Let me first tell you why you should not visit the city of Panagyurishte.
Do not visit Pangyurishte if you want to see authentic Bulgarian Revival architecture, because you will be disappointed. Let me explain why.
Panagyurishte is mainly known for being the center of the April Uprising against the Ottoman rule in Bulgaria in 1876. The city was the capital of the Fourth Revolutionary District which was the main center of the rebellion. The uprising was bloodily suppressed after 10 days of declared freedom, and the town was burnt down and almost completely destroyed by the Ottoman Turks! There are only a few houses which have survived.
If you want to see a larger collection of restored Bulgarian Revival style houses, then you should visit Koprivshtica. You can read more about it in the blog post Wandering around Koprivshitica, Bulgaria by the Travelling Buzz.
Now up to the point, my dear travelers.
Why you should visit Panagyurishte?
You are from Bulgaria and you haven’t been to Panagyurishte. Wait, what? You haven’t been to Panagyurishte? Yo, mate, did you skip a school trip or what?! You should fix that. 🙂
As for you dear foreign travelers. If you choose to visit Panagyurishte, you are in for a real treat!
I’ve visited the city twice. The first time was 13 years ago and the second 3 weeks ago. I don’t remember much from my first trip and how Panagyurishte looked back then, but I gotta tell you, it has changed a lot ever since!
Th city is made with so much love! The paved streets and sidewalks; the beautiful lamps that look like fireflies during the night; the colorful fountains in the center; the perfectly cut green grass on the way to the Apriltsi Monument; the museums and the kind people who work there; the pink school with a football playground made of real glass. There are so many details!
I have to admit that before going to Panagyurishte I wasn’t aware that the Panagyurishte Treasure is there. I never knew where it was kept. Was it a part of a travelling exhibition abroad? Or was it kept somewhere private? Where is the treasure?? I’ve never known. And I am talking about one of the oldest gold treasures in the world, dating back to the 4th century BC! So, lucky me, it is actually there, exposed permanently in a special vault, right where the History Museum is!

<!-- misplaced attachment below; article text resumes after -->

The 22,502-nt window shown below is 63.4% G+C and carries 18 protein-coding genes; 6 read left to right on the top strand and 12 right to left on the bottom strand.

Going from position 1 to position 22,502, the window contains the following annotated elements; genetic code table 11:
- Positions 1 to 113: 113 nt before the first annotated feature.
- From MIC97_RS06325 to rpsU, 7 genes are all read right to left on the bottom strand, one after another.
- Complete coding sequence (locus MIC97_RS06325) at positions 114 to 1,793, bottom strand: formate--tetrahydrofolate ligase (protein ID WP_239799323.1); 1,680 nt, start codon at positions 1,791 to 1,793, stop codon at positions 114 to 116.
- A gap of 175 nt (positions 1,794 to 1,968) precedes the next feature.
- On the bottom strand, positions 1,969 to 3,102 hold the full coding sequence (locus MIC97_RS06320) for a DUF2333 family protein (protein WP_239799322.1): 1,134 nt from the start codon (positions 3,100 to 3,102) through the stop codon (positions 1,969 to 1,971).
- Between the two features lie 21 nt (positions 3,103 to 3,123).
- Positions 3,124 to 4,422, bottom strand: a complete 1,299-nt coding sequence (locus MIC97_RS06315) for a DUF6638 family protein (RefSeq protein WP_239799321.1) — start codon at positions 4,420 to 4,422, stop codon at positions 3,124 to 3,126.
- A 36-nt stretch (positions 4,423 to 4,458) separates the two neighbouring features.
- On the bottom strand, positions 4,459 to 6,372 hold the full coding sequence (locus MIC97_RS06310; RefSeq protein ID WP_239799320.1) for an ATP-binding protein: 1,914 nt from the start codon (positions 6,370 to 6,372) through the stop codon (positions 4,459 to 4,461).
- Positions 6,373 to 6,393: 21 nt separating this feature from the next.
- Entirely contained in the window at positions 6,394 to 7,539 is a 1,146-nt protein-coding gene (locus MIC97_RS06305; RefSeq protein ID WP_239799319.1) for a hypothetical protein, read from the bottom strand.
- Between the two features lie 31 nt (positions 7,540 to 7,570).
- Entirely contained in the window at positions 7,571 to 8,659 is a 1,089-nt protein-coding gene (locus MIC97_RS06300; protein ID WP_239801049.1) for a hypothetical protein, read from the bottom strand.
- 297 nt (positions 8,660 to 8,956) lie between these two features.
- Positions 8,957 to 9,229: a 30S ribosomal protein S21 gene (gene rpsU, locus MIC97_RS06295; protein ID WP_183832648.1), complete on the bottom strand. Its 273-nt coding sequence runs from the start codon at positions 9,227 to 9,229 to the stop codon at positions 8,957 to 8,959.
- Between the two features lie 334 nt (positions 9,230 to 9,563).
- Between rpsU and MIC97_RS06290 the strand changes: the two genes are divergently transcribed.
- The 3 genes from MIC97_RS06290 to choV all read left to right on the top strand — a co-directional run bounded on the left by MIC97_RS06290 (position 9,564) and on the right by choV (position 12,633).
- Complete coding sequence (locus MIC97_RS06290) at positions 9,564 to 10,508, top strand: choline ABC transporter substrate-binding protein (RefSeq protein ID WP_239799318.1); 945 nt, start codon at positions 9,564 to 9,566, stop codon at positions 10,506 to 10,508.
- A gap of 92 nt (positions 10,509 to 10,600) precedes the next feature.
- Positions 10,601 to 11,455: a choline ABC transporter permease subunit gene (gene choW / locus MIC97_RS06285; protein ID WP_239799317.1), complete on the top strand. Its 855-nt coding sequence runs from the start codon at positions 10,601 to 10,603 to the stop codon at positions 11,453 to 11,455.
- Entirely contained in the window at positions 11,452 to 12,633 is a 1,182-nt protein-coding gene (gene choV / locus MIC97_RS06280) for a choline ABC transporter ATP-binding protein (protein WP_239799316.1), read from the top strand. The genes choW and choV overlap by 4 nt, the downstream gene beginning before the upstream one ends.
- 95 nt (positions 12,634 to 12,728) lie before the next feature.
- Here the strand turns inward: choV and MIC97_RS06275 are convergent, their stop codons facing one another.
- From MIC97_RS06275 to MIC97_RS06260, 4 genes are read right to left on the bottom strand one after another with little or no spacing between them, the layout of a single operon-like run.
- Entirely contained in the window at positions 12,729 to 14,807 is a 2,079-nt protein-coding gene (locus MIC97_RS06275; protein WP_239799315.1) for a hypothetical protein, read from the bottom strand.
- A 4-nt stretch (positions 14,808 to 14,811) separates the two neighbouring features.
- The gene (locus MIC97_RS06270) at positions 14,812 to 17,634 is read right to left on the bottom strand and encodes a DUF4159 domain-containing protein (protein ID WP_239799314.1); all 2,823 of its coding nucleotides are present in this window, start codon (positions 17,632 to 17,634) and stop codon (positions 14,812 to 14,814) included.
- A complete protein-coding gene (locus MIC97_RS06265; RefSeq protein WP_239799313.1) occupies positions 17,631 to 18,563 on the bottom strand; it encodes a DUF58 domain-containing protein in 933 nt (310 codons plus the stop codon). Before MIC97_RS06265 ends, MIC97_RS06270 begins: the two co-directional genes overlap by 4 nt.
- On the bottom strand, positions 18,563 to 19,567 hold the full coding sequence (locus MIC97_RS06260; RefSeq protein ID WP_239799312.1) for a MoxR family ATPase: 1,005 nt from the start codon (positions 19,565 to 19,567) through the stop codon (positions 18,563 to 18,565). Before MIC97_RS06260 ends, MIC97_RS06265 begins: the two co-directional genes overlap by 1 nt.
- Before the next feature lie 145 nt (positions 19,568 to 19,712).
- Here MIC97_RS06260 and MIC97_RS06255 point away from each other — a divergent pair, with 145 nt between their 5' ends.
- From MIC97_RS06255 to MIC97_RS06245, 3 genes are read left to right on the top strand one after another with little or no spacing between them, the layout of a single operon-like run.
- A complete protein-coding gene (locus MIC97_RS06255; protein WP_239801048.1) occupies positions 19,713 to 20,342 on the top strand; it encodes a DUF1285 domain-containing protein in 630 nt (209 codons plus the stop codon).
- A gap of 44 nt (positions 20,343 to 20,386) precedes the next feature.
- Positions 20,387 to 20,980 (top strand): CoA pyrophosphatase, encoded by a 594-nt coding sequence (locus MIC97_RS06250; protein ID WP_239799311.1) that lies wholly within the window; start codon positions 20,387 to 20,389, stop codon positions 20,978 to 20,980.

The Panagyurishte Treasure is a Thracian treasure excavated on December 8, 1949 by three brothers, Pavel, Petko and Michail Deikov who worked together at the region of “Merul” tile factory near Panagyurishte. The Treasure consists of phiale, an amphora and seven rhytons with total weight of 6.164 kg of 24-karat gold.
How to get to Panagyurishte?
The distance between Sofia and Panagyurishte is 90 km. By car you can be there for one hour and a half, and by bus in two hours. Taking the train is not really an option, because the ride takes too long and you will most likely have to transfer.
If you go by car, you can actually make it into a one day trip.
Where to stay?
I would definitely recommend staying at Kamengrad Hotel & SPA, situated in the heart of Panagyuirishte. Basically, where Kamengrad is, there is the top center! (not that the city is that big, but still 😀 ). Half of the rooms offer a great view over the city and you can drink your coffee on the balcony, while observing the busy life of Panagyurishte and the beauty of the surrounding area.
Oh! I almost forgot to mention the variety of SPA procedures you can enjoy during your stay at Kamengrad. The hotel has been named among the 10 most innovative Spa & Wellness centers in Bulgaria and that is well deserved. I loved the SPA! ❤
Where to eat?
We’ve asked a few locals in Panagyurishte where is the best place to eat and we got a 100% winner – Mehana Starata Kushta (The old house tavern)! The tavern is right in the center, it’s quite big, with an yard and playground for kids. Prices are average and the food is delicious. Just perfect!
What to do?
- Visti the Apriltsi Memorial Complex. From the top you will be able to see the whole city and the surrounding area. The view is spectacular! #miradouro
- Buy a pass for all museums. It costs 7 leva (€3.5) for adults and 4 leva (€2) for students. The pass gives you an access to: The History Museum, The Hall Treasury, Dudekova House, Raina Knyagina House, Lekova House, Tuteva House, Marin Drinov House. You can also see e design of a Panagyurishte bazaar, which is situated in the area of the History Museum. All of the museums have been recently renovated and there are signs also in English. It’s a great tour!
My most favorite stop for sure is the Lekova House. The owner, Ivan Lekov, a wealthy merchant, is a revolutionary activist and participant in the April Uprising. The Lekova House was actually not his private home, but his guest house! His home was burned down by the Ottoman Turks.
You can see some extraordinary murals inside and outside of the building, which are made by the local master Ivan Zografov. On the photo below is the real masterpiece. The mural is called “The Wheel of Life”. That kind of mural is only to be seen in churches, but this one is an exception. It depicts characters and symbols that reflect the values of Bulgarians at the time, their perceptions of the world; of professional, personal and social realization.
- Eat “Eggs in Panagyurishte”(in Bulgarian:“Yaitsa po panagyurski”). It’s a special dish, which is very typical for our cuisine and originates form Panagyurishte. It’s so yummy!
- Walk around and get lost. We walked by the river during the night. I looked up and there were like a million stars…